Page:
Switch to ADA Accessible Theme
Close Menu
Orlando Estate Planning & Probate Lawyer
Schedule Your Free Consultation Today! 407-598-8013

Homestead Property And Your Estate Plan


Owning a house, even a modest one, gives you a sense of financial security.  A lot of people reasonably fear that they will never be able to afford to retire, but if you own a house with a paid off mortgage, you do not have that worry.  Not everyone who owns a house outright is wealthy.  Most of you were fortunate enough to buy the house decades ago, when prices were much lower, and to choose a house that was just the right size and in just the right location for you and your family.  Florida law has a name for these unimpressive but economically important houses; they are called homesteads.  Laws relating to homestead properties are somewhat different from those relating to other real estate properties.  For advice about how your homestead property affects your financial future and your estate, contact an Orlando estate planning lawyer.

Is Your House a Homestead Property?

Every homestead is a house, but not every house is a homestead.  If you own more than one house, only one of them can be your homestead, but it is possible that you can own one or more houses but none of them fit the definition of a homestead.  Your house can only qualify as a homestead property if it is your primary residence.  Furthermore, if it is located in a municipality, it cannot be on more than half an acre of land, but if it is not in a municipality, it can be on no more than 160 acres of land.  Therefore, a spacious McMansion in the suburbs, with a front lawn, a backyard, and a swimming pool is not a homestead, even if it is your only house, but the same McMansion would qualify as a homestead if you had built it in an unincorporated rural area.

What Happens to Your Family Home After You Die?

Homesteads offer several important legal protections for their owners.  They are protected from creditor claims against the owner during his or her lifetime and against the owner’s estate during probate.  The probate court cannot force the personal representative of your estate to sell your homestead and give your heirs what is left of the proceeds after your estate pays creditors.  In fact, your homestead is technically not even a probate asset, even though in practice, the probate court almost always finds out that the decedent owned a homestead property.  If you own any other real estate properties, these do not enjoy the same protections.  If there is room for debate about whether your house qualifies as a homestead property, you can ask the court to issue a court order declaring your house a homestead property.  The personal representative of your estate can also request such a court order if a dispute arises during probate over whether your house has homestead property status.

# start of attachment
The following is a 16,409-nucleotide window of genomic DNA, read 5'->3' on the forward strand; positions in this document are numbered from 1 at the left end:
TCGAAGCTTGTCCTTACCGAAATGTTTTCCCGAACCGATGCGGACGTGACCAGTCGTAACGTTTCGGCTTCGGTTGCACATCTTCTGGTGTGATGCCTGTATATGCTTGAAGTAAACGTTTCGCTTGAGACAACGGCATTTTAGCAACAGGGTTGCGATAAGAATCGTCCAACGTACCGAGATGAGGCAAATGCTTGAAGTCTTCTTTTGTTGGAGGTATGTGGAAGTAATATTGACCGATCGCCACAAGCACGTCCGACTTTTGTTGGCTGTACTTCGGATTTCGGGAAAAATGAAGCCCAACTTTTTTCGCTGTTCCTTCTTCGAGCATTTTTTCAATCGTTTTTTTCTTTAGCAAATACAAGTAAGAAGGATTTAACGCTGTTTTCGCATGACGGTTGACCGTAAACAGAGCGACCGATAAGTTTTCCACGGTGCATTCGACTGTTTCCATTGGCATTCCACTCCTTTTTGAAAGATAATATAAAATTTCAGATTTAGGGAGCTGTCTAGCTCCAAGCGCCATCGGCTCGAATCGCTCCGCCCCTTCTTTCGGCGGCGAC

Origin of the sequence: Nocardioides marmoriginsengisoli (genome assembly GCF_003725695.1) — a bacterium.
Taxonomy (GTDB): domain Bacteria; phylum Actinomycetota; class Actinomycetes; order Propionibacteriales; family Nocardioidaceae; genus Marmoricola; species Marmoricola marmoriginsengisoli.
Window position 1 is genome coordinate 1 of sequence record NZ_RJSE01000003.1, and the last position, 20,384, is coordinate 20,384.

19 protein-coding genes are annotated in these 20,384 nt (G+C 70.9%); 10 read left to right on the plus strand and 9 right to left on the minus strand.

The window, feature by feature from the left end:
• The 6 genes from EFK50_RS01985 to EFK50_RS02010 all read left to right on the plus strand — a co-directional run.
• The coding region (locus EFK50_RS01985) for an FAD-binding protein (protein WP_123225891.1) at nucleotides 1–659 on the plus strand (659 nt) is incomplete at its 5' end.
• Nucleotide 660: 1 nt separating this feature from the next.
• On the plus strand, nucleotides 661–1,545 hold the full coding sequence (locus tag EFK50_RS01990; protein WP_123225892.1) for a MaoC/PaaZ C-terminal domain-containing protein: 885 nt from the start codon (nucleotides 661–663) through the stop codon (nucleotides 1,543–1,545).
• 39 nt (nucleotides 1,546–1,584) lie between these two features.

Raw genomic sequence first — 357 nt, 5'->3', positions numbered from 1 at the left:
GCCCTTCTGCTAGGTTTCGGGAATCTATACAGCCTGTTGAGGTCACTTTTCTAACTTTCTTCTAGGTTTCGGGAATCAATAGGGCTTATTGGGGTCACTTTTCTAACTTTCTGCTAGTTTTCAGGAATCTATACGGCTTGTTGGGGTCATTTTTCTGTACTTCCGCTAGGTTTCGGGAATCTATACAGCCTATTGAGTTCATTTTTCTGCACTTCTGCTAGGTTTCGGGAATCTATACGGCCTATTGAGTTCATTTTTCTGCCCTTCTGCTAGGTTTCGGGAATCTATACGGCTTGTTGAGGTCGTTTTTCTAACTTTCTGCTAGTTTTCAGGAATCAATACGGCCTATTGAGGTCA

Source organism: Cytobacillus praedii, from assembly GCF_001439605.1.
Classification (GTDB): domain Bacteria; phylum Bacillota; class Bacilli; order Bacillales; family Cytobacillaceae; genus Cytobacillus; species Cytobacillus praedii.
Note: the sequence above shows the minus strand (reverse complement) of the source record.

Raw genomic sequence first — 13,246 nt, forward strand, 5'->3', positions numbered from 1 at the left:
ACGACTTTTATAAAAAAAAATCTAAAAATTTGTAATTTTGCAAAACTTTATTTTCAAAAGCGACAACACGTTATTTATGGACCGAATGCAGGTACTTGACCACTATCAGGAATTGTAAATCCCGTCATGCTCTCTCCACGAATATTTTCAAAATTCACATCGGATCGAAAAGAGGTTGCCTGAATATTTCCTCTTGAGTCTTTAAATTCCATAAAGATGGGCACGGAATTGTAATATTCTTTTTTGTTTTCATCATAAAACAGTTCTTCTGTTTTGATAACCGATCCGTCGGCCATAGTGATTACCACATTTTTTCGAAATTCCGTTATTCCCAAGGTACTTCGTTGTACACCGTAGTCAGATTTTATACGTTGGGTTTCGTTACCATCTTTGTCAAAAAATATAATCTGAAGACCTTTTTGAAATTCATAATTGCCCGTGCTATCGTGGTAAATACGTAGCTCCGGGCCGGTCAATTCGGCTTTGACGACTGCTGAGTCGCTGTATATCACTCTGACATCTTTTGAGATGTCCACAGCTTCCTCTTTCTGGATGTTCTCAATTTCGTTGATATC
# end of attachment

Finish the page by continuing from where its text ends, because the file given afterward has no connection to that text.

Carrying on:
Contact Gierach and Gierach About Estate Planning for Practical Homeowners

An estate planning lawyer can help you build your estate plan with the knowledge that your homestead is safe for your family.  Contact Gierach and Gierach, P.A. in Orlando, Florida to discuss your case.



Facebook Twitter LinkedIn